Some people never seem to learn that a lack of money is not the constraint on the UK economy

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Liam Byrne MP - the former Labour Chief Secretary to the Treasury who in 2010 wrote a note to his successor saying that the UK had run out of money - seems not to have learned the lesson that he was wrong. This morning he tweeted this:

In the article to which he refers he says:

It is the Treasury’s job to make sure the nation lives within its means.

And time and again Byrne says, with seeming pride, that he told colleagues at the time that there was no money left.

Except that was not true of course. There is always money. The government can create as much of it as it wishes. The constraint is whether there is something useful to do with it.

And this is what Byrne reveals in making his error, and that almost all who have worked in the Treasury also reveal. They think the Treasury’s job is to ensure that the economy exists within that they call its means. But what they ignore is the fact that they are sitting in the biggest single national income generator that there is. Government expenditure is not a cost to the economy: it is an input into the economy that increases the national income. But the Treasury ignores that. It assumes that the private sector creates all wealth and the government dissipates it.

It is as if health, education, the justice system, good government and good governance, environmental care, addressing externalities and defence add no value. Nor come to that do transport, or agriculorutal policy, let alone social infrastructure. The Treasury would treat them also as burdens that constrain.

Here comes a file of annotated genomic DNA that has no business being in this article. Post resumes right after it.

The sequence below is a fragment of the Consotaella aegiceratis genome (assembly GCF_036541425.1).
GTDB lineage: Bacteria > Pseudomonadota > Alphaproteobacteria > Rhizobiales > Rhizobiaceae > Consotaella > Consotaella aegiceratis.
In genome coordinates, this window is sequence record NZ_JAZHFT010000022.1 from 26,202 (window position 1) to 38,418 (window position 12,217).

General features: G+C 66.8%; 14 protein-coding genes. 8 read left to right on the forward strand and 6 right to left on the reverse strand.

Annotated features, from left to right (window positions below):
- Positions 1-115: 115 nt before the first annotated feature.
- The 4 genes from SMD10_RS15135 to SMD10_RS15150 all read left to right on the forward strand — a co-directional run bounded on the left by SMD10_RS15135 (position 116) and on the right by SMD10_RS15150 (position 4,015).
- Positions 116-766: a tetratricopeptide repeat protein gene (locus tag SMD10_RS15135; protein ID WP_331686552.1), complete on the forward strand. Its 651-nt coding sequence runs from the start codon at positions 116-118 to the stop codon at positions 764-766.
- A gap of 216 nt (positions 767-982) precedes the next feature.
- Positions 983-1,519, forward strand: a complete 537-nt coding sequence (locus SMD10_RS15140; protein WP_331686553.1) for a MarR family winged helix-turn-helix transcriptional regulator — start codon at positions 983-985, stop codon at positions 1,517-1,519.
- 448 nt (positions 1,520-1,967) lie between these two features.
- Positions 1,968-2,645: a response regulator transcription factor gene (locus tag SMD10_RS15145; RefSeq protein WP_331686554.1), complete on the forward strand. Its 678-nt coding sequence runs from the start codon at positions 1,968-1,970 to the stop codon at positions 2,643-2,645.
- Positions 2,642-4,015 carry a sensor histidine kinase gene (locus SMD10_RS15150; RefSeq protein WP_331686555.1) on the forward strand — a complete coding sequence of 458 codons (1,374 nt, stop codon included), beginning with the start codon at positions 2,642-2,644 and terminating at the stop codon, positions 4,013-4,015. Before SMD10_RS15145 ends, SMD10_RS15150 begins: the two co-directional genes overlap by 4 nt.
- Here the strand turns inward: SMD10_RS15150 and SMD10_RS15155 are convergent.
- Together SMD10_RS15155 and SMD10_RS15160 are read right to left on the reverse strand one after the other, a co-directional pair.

And that is wrong. Government adds value. It generates worth. It is not a matter for the Treasury to say what can be afforded within the limits of a private sector so obviously bereft of ideas most of the time. It is the job of the Treasury to look at what needs to be done and to fund it - including by money creation when appropriate.

And that is what Liam Byrne got wrong in 2010, when this was known.

It is what so many, including the Labour front bench, still get wrong now.

I look forward to the day when the left understands macroeconomics and realise it is not the same as microeconomics.

It will be good when the Treasury does likewise.

But it is for the left to take the lead here. I long for when that might happen and they finally realise money is not a constraint in the macroeconomy.